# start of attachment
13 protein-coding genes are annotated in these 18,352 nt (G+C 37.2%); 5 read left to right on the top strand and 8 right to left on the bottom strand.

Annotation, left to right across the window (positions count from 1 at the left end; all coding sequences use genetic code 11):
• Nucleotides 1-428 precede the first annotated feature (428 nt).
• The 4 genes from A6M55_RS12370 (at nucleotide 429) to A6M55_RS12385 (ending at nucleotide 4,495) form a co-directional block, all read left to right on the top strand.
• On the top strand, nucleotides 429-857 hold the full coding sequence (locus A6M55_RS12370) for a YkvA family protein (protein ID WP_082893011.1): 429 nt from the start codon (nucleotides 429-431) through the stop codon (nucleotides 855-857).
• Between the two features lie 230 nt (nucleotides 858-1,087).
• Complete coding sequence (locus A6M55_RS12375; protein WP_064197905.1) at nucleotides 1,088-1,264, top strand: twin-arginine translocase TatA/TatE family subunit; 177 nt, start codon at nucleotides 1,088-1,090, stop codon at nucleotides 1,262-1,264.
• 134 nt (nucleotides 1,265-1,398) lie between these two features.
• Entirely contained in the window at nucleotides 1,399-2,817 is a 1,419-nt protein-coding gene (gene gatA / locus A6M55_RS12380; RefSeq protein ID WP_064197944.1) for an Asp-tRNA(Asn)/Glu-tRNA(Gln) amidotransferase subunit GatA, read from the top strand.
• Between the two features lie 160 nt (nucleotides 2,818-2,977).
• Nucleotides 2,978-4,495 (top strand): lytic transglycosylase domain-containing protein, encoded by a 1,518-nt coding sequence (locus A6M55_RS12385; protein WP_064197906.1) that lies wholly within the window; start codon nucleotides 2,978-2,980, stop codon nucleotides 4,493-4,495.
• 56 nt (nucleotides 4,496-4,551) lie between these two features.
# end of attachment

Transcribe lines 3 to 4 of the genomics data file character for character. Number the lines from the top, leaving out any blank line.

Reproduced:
• Nucleotides 1-428 precede the first annotated feature (428 nt).
• The 4 genes from A6M55_RS12370 (at nucleotide 429) to A6M55_RS12385 (ending at nucleotide 4,495) form a co-directional block, all read left to right on the top strand.